Words by Jordan Martich
As Seattle-based band Helms Alee tours in support of their newest album Stillicide, experiences are becoming unbelievable for drummer Hozoji Matheson-Margullis.
This is their longest tour to date, and they've been juxtaposed with sludge-riff legends The Melvins for almost two months, meeting up with longtime comrades Russian Circles afterward. Awestruck at performing on the same bill as a band she's admired for so long, Matheson-Margullis was floored when all of Helms Alee was asked to close out the show by playing along supergroup style to “Night Goat,” reworking the classic song into a loud, magnificent event.
“It is real big deal to me. They have been my favorite band since I was 13,” said Matheson-Margullis. “That's 22 years of my life that they've consistently been my favorite, through many different changes and phases of my personality.”
Ease and success have not always been the case, however. In 2012 legendary label Hydra Head Records announced that its financial problems had exacted a permanent toll — it could no longer pursue new artists or afford to organize new releases. Fans of the label were devastated. Artists like Oxbow, Jesu, Boris, Converge, Neurosis, and more had been redefining heavy music in artistically innovative ways for 17 years under Hydra Head's banner, crafting quality releases that invigorated part of the vinyl revival.
For Helms Alee — which includes Matheson-Margullis, guitarist Ben Verellen, and bassist Dana James — this meant losing the home where they'd released Night Terror (2008) and Weatherhead (2011). With the future of their releases cast into uncertainty, they began to work on self-releasing by starting their own record label, an arduous venture that took up much of their energy. Matheson-Margullis remembers feeling frustrated with the time taken away from the writing process. Drained, the band was relieved when they found a deal with Sargent House to release 2014's Sleepwalking Sailors.
“When Sleepwalking Sailors was made it was all-encompassing and a really intense time because we knew that we didn't want to give up,” Matheson-Margullis. “We were proud of the songs and we wanted them to be released in a proper way.”
Sailors propelled Helms Alee to a new level of attention, earning favor with headbanging metal fans and brainy post-rock devotees alike. With this year's Stillicide, they conjure the same headlong riffage as they stretch further into zones of experimentation. Matheson-Margullis admits that finding Sargent House gave them ample space to dive into the music this time.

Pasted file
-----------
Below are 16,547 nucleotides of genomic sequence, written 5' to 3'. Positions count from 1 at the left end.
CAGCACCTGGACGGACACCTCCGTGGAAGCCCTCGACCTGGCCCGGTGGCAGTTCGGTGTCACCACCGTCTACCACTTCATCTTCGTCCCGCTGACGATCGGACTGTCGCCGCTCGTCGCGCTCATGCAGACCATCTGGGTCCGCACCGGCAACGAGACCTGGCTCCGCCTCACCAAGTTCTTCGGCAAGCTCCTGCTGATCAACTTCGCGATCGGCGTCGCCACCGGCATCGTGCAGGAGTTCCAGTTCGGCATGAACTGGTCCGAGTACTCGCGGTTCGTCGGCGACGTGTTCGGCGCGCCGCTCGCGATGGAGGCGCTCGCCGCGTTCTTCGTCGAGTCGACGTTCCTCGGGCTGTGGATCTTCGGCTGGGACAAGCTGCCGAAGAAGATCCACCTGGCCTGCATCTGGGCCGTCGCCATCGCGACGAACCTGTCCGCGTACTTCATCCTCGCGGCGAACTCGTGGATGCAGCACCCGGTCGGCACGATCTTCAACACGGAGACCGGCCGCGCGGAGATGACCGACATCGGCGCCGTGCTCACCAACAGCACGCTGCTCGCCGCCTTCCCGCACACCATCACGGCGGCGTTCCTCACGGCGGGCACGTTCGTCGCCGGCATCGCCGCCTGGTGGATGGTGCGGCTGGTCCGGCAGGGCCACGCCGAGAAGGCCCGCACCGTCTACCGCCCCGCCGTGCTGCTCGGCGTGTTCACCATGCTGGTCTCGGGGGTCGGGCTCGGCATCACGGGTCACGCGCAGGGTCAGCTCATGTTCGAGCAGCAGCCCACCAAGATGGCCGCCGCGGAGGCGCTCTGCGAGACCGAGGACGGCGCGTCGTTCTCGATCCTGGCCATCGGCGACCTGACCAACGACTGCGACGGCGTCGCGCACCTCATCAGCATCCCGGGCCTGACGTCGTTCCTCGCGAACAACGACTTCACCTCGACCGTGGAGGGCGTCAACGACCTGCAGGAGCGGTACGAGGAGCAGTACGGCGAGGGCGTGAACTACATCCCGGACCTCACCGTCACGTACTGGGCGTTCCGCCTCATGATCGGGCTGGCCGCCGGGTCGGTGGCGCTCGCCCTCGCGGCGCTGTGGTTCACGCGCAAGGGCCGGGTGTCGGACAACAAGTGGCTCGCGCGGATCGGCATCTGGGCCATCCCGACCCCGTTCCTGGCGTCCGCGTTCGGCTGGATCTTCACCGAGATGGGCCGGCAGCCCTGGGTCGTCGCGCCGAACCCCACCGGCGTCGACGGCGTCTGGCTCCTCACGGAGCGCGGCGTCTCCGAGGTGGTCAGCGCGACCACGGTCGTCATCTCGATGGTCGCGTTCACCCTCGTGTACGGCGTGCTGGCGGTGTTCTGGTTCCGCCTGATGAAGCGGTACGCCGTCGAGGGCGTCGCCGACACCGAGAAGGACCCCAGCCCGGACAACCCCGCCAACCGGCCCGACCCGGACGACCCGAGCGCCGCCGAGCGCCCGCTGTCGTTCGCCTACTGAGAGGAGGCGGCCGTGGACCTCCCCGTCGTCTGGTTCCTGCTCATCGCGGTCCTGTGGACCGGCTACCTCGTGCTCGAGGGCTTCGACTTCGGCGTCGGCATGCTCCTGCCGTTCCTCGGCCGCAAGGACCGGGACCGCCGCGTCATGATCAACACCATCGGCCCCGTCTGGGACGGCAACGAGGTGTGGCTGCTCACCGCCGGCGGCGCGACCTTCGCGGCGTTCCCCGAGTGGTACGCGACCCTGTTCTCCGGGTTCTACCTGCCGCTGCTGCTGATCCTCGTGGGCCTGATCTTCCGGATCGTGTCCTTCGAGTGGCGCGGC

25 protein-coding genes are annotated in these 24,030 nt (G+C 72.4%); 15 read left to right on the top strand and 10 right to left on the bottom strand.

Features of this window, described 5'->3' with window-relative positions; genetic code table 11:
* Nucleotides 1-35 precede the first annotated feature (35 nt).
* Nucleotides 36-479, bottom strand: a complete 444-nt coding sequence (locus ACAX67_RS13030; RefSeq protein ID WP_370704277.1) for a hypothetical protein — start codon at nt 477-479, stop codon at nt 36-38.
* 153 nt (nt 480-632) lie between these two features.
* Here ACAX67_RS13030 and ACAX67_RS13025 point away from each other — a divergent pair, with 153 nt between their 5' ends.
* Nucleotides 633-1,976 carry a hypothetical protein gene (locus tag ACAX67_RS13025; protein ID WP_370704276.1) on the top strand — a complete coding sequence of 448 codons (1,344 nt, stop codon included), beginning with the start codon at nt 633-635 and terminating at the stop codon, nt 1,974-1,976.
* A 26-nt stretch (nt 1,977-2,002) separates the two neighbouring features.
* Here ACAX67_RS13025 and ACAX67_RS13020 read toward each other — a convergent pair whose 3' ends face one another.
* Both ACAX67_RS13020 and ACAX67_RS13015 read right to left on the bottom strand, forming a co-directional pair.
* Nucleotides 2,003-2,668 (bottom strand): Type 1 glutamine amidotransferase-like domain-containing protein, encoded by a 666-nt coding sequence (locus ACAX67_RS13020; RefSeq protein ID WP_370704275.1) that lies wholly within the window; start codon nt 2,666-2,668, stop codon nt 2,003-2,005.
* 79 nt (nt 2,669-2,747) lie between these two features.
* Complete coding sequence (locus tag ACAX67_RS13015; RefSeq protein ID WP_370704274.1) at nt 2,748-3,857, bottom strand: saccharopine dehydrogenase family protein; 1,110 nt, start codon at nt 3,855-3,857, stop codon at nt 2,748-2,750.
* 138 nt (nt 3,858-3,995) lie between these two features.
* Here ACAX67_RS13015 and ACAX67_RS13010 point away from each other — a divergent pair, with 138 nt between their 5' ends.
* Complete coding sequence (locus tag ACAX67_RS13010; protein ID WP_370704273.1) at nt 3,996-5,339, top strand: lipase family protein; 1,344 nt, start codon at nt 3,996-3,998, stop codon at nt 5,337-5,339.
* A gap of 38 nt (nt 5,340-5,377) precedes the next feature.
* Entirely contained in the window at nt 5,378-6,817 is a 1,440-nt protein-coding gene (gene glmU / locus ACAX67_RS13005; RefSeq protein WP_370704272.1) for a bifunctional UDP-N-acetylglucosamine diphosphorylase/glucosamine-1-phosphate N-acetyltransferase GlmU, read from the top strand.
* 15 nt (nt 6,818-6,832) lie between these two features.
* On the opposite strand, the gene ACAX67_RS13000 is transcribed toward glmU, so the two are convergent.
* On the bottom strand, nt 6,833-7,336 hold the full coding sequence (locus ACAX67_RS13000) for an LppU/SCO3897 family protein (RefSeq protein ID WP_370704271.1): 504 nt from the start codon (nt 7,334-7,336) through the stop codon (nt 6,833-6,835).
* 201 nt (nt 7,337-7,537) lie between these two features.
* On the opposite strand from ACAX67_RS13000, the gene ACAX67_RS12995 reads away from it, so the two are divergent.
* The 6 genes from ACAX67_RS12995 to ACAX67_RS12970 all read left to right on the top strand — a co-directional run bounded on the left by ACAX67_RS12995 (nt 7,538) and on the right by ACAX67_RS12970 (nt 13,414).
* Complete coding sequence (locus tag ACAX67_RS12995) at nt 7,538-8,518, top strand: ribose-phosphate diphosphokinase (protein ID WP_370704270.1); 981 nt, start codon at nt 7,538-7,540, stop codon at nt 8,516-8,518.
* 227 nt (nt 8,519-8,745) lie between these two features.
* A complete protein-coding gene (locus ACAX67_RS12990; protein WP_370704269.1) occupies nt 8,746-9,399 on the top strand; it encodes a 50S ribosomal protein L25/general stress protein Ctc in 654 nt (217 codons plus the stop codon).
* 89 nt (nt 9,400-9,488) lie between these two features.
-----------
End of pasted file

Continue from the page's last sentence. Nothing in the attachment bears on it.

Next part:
“Making Stillicide, there was a similar amount of personally applied pressure, but it all got to go toward writing a record that we were really proud of,” she said. “There's a lot less on our plate when we have [Sargent House] backing us up.”
Out of chaos and confusion the band championed big chords into elaborate songs on Sailors; from comfort they churned experimental ideas into an ominous web on Stillicide. Darker themes and experimental directions mark this record as a refined portrait of Helms Alee's sound — 10 years of work wrapped into a model package. They've summoned again the sound that puts their name on marquees next to contemporaries like Torche, Young Widows, and Big Business, attributable in part to Verellen's boutique amp company Verellen Amplifiers and the signature tones he creates.
Even as the shape of Helms Alee is readily apparent, the overwhelming theme of Stillicide is foreboding and mysterious, more so than its predecessor. This darkness comes from out of the recording process itself, having taken place at God City Studios in Salem, Mass., with Kurt Ballou of post-hardcore progenitors Converge. On the studio's website, Ballou describes its location as “the heart of Witch City,” and when Matheson-Margullis compared demos that the band had made prior to their studio visit to the finished product she immediately felt that influence.
“There is a historical darkness there that's undeniable. You can feel it,” she said. “I can't help but feel like Salem wiggled its way onto the album. That darkness crept into the actual finished product.”
Present in the ethereal drone of songs like “Dream Long,” or the Rush-esque instrumental fantasy haze of “Worth Your Wild,” we're seeing the tenured skill set of Helms Alee at work combining genre defining techniques and tones to create something exquisite. The trio's strength comes from the various backgrounds and influences that each member brings to the table and the decade of work together that's honed the melding operations of their writing process. Each member also offers a unique vocal style that fits within whatever aperture the song opens, adding a unique identity to songs that flawlessly merge disparate genres into solid units. This is a record of growth, unknown futures, and unclear pathways, pushing the shadows against the light to become fully realized.
“Things have become more natural and our styles have really grown into each other,” said Matheson-Margullis. “When I listen back on our old records I feel that musically we've become one.”
Jordan Martich is a writer and musician living in Oakland. He drinks too much coffee and doesn't go to the beach enough.
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